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Q: My father remembered some indian words from growing
up and named my
children indian nicknames to celebrate their
heritage but he is in his
80's and can't remember which language these are
from but said he is
pretty sure of there meanings. He learned from his
mother years ago but
never traced our ancestry and due to problems with
American' back then never wanted to. He and my
mother had to elope
because of his Indian heritage.
Salali lootah - red squirrel - I'm not sure what
language it is in.
Chimali Kante - blue bird sings - again I'm not sure
what language this is in.
If you could help I'd appreciate it. Thank you.
A: Are you sure your father remembered those
phrases from his childhood (as opposed to looking them
up later in life)? Because the words come from totally
different languages. Saloli means "squirrel" in
Cherokee, and Luta means "red" in Lakota Sioux.
They're unrelated languages, from tribes separated by
thousands of miles... in Cherokee, the adjective
should come first in a phrase, and in Lakota, it
should come last.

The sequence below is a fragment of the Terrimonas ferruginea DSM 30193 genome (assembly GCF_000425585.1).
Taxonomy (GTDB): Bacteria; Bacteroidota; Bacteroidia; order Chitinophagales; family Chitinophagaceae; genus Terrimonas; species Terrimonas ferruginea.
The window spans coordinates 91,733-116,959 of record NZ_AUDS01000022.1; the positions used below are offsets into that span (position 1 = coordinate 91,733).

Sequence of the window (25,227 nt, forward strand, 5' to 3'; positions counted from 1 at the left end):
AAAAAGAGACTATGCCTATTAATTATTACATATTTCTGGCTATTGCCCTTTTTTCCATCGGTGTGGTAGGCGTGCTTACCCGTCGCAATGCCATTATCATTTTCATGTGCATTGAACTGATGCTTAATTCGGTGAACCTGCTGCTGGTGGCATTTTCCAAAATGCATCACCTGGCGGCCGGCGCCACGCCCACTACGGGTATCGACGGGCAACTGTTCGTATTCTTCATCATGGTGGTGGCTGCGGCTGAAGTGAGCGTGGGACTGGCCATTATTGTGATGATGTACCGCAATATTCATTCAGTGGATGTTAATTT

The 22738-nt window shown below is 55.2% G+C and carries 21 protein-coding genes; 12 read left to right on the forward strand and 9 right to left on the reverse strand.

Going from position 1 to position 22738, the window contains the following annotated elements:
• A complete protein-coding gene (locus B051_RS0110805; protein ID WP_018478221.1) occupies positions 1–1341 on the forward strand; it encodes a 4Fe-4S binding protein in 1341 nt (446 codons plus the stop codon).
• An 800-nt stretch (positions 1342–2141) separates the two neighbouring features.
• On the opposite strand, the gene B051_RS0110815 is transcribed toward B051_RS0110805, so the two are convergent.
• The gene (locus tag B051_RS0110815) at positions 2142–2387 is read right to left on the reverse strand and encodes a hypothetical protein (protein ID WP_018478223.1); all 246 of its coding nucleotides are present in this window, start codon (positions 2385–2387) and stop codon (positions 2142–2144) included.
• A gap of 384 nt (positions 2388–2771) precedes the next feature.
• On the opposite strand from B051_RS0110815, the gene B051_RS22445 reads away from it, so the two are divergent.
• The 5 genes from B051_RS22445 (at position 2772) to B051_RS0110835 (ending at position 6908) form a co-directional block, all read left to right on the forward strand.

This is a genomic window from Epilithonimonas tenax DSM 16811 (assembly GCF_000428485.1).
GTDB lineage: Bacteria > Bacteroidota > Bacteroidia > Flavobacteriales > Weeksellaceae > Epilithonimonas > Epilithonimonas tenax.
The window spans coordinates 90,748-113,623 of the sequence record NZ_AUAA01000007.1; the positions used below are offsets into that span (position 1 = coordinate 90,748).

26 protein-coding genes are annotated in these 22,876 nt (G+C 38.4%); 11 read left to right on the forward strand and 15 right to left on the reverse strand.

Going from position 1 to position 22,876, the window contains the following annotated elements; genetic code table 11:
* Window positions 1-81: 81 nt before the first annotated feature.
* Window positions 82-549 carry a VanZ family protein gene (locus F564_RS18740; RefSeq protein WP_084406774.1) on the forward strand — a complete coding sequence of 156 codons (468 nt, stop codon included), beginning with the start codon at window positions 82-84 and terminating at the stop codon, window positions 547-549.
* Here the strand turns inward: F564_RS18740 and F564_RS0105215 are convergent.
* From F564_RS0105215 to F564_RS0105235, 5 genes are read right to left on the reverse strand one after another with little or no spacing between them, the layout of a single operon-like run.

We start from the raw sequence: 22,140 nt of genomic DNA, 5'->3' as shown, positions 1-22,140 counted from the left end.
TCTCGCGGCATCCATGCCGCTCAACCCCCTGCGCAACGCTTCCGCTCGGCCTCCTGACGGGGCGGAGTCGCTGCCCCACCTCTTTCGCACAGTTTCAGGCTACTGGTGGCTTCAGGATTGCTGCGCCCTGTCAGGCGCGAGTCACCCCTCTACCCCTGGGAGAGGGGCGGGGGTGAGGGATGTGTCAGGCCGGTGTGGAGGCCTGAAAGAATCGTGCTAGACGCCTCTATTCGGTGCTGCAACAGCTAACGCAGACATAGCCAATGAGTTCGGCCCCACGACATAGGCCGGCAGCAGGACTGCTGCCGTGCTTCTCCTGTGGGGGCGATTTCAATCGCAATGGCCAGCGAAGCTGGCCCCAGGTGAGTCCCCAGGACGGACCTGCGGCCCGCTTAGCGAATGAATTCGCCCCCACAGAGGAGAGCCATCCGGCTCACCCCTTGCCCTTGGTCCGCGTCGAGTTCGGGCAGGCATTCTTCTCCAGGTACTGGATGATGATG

It seems unusual for someone to remember one phrase
with words from two different languages in it... if it
were me I'd be guessing that he heard the words
separately and put them together in his mind during
the pan-Indian movement of the 70's, when many people
were embracing the languages of multiple tribes, or possibly
that he looked them up in a book later on.
It's also possible that he had one Lakota parent and
one Cherokee parent, I suppose, and remembered the
words separately, then put them together because he
thought they were pretty. However, "Chimali," which is said to be a name of
Native American origin meaning bluebird, is neither a
Lakota nor a Cherokee word. We have no idea what tribe
that one came from, if it truly has Native American
origins, but it's definitely not either of those two
languages. "Kante" is something I've never heard of
before; it also is neither Lakota nor Cherokee, and is
most likely a word borrowed into a Southwest Indian language
from the Spanish "canta" (which does mean "sings.") These two words from
unfamiliar languages make it seem all the more likely
to me that your father learned them during the
pan-Indian period, at intertribal events, or from books.
What part of the country is your father from? If what
you're curious about is tracing his tribal origins,
you could probably find that out with a little bit of
genealogical research. I could at least narrow it down
for you if you told me his birthplace or where his
Native Languages of the Americas
Native American children's names
Lakota Sioux language
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Native American bird symbolism
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